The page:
Commodity Prices Soar Despite Pandemic

Counter-intuitive trends are unfolding in the world’s economy. Despite economic news that is likely the most dire in our lifetimes, commodity prices are staging a spectacular rally.

Iron ore, the leading ferrous metal, has hit multiyear highs. Base metals, which include copper and aluminum, also are rising dramatically. My favorite commodity index is the CRB Raw Industrials, which measures actual factory-door prices (as opposed to the generally more speculative numbers on futures exchanges). Raw industrials have risen at a 30-week rate that has occurred just nine times in the past 40 years.

If history is a guide, these trends strongly suggest that further gains in commodities lie ahead. In all those previous instances, the index continued to rise over the following 26 weeks and in many cases for far longer. On a compounded basis, the additional gains account for well over 100% of all the gains commodity prices have made in the past 40 years. (In the nearly 20 years between the early 1980s and 2000, commodity prices declined.)

Accelerating Gains

Oil is the exception that proves the rule. Yes, oil suffered this year from a large onetime pandemic-related drop in demand, which the International Energy Agency projects will be made up sometime next year with at least 10 years of demand growth thereafter. Over a longer time frame, oil has lagged for more than a decade because of fracking. But let’s be blunt: fracking has been a self-defeating effort to make the U.S. energy-independent.

Typical estimates are that fracking has consumed about three-quarters of a trillion dollars in capital expenditures and so far has rewarded the industry with a negative $200 billion in cash profits. The glorification of fracking by many in the U.S. is exactly the kind of craziness that is part and parcel of a country moving ever more in the wrong direction.

The recent strength in commodity prices accelerates a trend that has been in place for the past generation. But as this trend has picked up steam before our very eyes, Wall Street has been (and continues to be) blind to it. A recent lead story on Bloomberg is headlined: “The 60/40 Portfolio is Muzzling Critics with Another Big Year.” The “60/40” is a reference to how financial advisors recommend that you structure your portfolio: 60% stocks, 40% bonds.

As evidence for the putative success of this formula, the article cites the 13% return that particular combination of financial assets has chalked up year to date. Not bad, but a far cry from the 20% return chalked up by a 60/40 weighting in gold and copper.

That’s in line with the comparative gains since the century’s start. In the past two decades, gold/copper, weighted 60/40, returned a cumulative 442% compared with 140% for stocks and bonds with dividends reinvested.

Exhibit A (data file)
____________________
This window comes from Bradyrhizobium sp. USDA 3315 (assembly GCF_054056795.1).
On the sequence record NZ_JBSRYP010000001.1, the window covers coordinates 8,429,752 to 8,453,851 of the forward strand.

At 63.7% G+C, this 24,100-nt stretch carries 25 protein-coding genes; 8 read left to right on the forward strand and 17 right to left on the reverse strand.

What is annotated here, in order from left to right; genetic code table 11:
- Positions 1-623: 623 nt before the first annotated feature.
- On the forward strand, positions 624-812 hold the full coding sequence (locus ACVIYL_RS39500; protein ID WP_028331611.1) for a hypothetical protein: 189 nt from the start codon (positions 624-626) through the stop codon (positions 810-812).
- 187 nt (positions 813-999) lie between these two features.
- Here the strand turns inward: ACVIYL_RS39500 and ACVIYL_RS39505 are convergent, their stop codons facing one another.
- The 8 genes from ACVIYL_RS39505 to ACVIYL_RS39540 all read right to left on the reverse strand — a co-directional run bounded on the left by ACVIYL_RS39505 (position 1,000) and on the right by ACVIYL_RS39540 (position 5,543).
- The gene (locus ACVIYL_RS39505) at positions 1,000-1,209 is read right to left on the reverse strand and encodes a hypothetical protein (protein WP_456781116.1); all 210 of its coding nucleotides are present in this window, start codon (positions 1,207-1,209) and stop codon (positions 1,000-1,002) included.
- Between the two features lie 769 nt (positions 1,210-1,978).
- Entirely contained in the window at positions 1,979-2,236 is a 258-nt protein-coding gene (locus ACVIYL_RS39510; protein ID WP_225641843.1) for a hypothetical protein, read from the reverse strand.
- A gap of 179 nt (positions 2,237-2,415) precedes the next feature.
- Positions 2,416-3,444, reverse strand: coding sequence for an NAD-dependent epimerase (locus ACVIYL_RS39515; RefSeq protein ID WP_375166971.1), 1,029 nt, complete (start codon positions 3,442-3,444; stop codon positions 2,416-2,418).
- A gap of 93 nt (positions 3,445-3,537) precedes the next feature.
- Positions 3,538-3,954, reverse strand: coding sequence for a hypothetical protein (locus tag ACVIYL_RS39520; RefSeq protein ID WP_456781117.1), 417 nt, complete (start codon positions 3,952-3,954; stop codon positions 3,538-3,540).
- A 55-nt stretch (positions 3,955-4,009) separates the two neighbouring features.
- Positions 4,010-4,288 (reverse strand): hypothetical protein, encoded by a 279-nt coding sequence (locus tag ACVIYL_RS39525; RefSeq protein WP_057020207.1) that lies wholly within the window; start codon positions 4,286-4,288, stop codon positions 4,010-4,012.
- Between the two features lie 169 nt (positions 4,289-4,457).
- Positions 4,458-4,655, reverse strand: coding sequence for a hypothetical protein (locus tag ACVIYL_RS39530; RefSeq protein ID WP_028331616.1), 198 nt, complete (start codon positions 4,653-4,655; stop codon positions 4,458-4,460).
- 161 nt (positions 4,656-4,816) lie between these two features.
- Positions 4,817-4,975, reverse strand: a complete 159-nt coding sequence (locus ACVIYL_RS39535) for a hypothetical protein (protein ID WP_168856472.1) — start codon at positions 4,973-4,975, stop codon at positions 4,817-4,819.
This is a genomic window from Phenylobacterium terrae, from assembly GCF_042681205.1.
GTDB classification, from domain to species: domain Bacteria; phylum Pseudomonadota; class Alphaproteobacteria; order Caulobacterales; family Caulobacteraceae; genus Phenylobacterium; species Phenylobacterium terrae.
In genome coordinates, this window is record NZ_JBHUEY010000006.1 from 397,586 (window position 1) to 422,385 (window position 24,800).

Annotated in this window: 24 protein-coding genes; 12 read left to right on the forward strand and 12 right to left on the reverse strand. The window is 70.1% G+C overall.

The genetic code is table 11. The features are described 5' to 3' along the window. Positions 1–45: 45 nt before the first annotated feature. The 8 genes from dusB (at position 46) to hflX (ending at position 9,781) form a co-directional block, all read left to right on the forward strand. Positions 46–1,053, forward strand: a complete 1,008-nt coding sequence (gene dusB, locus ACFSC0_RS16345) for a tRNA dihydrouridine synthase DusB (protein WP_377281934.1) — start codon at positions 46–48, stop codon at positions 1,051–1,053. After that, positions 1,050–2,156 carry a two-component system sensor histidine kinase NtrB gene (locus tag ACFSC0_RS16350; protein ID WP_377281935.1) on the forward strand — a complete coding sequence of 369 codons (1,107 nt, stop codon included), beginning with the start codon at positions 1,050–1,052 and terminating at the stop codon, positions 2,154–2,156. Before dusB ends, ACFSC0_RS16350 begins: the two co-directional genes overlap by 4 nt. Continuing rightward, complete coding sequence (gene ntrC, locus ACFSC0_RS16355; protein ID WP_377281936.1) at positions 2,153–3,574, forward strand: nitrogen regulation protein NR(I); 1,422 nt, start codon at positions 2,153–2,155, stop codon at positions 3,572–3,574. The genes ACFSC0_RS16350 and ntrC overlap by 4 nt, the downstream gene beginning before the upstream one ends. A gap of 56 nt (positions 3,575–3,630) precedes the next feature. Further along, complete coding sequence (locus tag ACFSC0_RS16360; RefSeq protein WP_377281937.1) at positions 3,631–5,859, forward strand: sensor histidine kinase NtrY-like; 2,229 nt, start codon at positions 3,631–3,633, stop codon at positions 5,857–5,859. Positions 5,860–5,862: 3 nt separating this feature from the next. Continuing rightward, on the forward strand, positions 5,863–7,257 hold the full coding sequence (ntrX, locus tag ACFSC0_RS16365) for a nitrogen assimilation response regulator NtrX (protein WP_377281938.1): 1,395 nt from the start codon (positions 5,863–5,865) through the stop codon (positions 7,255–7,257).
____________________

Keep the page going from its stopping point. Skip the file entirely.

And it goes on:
The Impetus of Developing Countries

Between 1960 and 2000, the economies of developed countries, despite having only about 15% of the world’s population, as a whole were larger than the economies of developing countries. But you didn’t have to be a genius to know that freer trade, a product of the early part of the century, would reverse the ratio and that China, and to a lesser extent India and other developing countries, were destined to take the lead.

I made this basic point in 1999 in my book Defying the Market, noting that massive markets in countries such as China and India would mean rising demand for commodities and our technology wasn’t addressing this most pressing issue. It was no secret that developing countries would be growing rapidly. Any basic economics course teaches that when developing and poor economies grow, they grow on the back of commodities.

Rising demand for raw materials from developing economies will get an additional kicker from a global push to transition to renewable energies, an effort that will require a gargantuan leap in commodity use. One reason is that electrification is the key to renewable energies. When you think electrification, you have to think copper…lots of it. Growth in developing economies also means growing demand for oil for use in petrochemicals.

The bottom line is, don’t forget to invest in commodity stocks in a diversified portfolio. The prices of copper and other vital commodities are staging a remarkable rally that should continue into 2021 and beyond, as economic recovery and construction projects fuel the need for raw materials.

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